Kerouac had only been buried seven years when (Aaron Latham's 1976 article "The Columbia Murder that Gave Birth to the Beats" for New York magazine) came out, and it came out of nowhere from Lucien's point of view. It was published because Aaron Latham was working on a biography of Kerouac that had been turned down by his publishers. Latham was represented by the same agent and had, at that time, an exclusive deal for access to the Kerouac papers. So, as a saving grace, he offered the first, exciting chapter, "The Columbia Murder that Gave Birth to the Beats," to (New York magazine editor) Clay Felker, who said OK and published it. Lucien Carr was never aware of any of this happening until he saw it on newsstands, and it was upsetting to him.
But he also knew that he would live with it. Example: When I went to stay with Lucien for a few days in 1999, I told him about a movie that was just being finished called "Beat," directed an written by Gary Walkow. It had Courtney Love as Joan Vollmer and Kiefer Sutherland as William Burroughs. I broadsided it on Ain't It Cool News, wrote an open letter ripping the Walkow script because I was offended and thought, "This is crap."
The moral of the story is, there I was telling him about the Walkow movie and how he was portrayed by name, etc. He smiled complacently. He was retired by then. He did a little sailing, a little writing, a little reading. He smiled with considerable sanguinity and leaned back and said, "Well, that's one movie I won't have to see." He felt he could ignore it. But it was a big difference from '76 when he was in the thick of things as one of the top editors at United Press.
I don't think he'd care. I don't think his sons would care. It's a thing that happened. It's pretty obvious that Kammerer basically begged. It was suicide by boyfriend.
The authors' groundbreaking works, Kerouac's "On the Road" and Burroughs' "Naked Lunch," are based in one way or another on their own experiences. Did this fictionalized account of the Carr-Kammerer killing have an impact on writing about their lives?
One of the important things about "Hippos": This was formative for Burroughs. It's difficult for us to unwind all the Burroughs fame and history, to go back to when he was 29, about to turn 30, in February of 1944, and meeting the 17-year-old Ginsberg and the 22-year-old Jack.
They had this little group: Lucien; Kerouac, whom (Lucien) had scooped up through Edie Parker; Ginsberg, whom he had scooped up through being in the same dormitory; Kammerer, whom he was tied to fatefully; and Burroughs, whom he knew through Kammerer. He threw together this little group and they were very congenial together. The young men looked up to the older men and thought they were really cool and bohemian and subterranean.
What happened was the objects of this adulation by their fellows played it up. Burroughs saw himself in the admiring eyes of young Jack and young Allen and tried to live up to their vision of him. The creation of William Lee, or Old Bull Hubbard, the persona, the narrator and author, was kind of collaborative. Kerouac would visit Burroughs and start talking, Burroughs would probably tell anecdotes of his life, and the ones Jack was loving and eating up, he would spin out longer. In other words, Kerouac, and Burroughs even to a greater extent, remade themselves in each other's eyes as a result of friendship and collaboration.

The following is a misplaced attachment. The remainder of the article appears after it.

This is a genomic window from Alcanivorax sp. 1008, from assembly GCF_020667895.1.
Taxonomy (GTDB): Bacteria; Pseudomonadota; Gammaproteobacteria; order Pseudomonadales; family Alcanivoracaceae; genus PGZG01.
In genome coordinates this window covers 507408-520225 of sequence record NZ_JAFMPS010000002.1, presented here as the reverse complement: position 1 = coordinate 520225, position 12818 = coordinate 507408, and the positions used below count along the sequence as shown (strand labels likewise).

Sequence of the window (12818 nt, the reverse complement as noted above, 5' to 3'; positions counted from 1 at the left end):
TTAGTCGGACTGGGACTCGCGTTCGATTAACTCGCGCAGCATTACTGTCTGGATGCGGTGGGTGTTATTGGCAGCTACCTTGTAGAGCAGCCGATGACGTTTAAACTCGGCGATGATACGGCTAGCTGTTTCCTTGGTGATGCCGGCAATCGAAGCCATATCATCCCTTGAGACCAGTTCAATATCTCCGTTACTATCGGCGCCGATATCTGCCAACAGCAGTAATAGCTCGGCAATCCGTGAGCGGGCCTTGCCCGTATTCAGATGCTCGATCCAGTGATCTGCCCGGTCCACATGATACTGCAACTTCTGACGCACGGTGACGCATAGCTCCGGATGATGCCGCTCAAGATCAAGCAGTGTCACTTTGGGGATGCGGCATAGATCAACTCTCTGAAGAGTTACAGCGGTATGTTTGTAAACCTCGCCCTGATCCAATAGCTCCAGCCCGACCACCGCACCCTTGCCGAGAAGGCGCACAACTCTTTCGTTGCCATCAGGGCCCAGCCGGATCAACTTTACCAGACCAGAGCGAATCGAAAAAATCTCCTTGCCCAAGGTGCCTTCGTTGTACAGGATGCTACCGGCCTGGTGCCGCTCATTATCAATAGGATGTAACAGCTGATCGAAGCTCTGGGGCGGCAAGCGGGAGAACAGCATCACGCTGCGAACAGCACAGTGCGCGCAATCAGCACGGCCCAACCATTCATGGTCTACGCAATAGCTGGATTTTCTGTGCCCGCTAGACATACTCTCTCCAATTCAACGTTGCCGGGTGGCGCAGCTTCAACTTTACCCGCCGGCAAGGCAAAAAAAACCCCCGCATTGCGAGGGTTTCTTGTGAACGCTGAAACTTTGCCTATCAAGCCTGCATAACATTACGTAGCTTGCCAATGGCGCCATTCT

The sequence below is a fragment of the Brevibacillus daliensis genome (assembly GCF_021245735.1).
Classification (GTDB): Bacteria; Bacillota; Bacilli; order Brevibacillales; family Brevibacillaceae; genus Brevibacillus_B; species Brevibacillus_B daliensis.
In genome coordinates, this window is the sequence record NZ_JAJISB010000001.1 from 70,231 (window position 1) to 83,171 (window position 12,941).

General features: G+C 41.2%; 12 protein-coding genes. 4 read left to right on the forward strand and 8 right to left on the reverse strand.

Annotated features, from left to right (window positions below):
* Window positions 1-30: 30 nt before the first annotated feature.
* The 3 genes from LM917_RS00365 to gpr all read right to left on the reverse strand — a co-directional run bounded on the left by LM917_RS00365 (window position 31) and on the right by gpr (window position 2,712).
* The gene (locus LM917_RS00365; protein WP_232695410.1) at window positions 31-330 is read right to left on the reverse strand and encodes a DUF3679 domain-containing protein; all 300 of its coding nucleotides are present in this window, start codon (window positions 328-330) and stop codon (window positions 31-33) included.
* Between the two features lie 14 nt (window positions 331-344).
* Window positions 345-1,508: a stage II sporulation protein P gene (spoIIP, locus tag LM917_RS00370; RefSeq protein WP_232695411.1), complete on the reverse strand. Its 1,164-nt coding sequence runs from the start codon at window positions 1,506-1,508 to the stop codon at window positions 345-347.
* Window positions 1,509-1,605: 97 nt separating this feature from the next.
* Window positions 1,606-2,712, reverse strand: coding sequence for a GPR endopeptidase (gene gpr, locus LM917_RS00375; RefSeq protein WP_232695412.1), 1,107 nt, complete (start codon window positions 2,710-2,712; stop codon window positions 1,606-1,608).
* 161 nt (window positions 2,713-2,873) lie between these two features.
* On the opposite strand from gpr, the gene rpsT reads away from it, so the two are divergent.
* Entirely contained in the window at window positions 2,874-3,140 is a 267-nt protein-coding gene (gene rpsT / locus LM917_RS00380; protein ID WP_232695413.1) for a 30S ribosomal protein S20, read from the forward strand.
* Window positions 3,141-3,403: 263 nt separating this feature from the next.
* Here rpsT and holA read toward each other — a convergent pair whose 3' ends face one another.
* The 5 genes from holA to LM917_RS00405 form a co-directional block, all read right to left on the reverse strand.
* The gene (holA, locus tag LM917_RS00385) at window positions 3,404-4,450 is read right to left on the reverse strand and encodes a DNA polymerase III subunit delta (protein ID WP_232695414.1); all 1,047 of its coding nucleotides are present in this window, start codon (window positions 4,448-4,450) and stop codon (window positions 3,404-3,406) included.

Was it groundbreaking in the sense of writing about their life experience? No, because Burroughs didn't really do that. He was fictionalizing in noir fiction mode. And Kerouac's first published attempt went the other way and was told all in third person, unlike "On the Road," where I think the first word is "I."
What would you like to add?
I intend to reminisce at the talk (Thursday) about Lucien. I know a lot more about Lucien's life than anybody else, except maybe his family, and maybe more than they. His father, Russell Carr, according to what Lucien told me, ran off when Lucien was 5 years old, which would've been 1930. His father was in marine insurance. In other words, to translate to 2008, complex financial derivatives.
After the Crash of '29, Russell Carr ran off to Wyoming to work as a sheep herder and spend the winters as a bank guard. Lucien had a much older sister and he was close to his mother, but when Dave Kammerer took him on as a protege, and the boy was just 11, maybe 12, that was his dad. He had a dad then.
Kammerer wasn't motivated by lust primarily. It's clear. It's more like Pygmalion and Galatea, where Pygmalion makes a sculpture of the most beautiful woman and brings her to life. She's his own creation. Lucien Carr was very much David Kammerer's creation that killed him.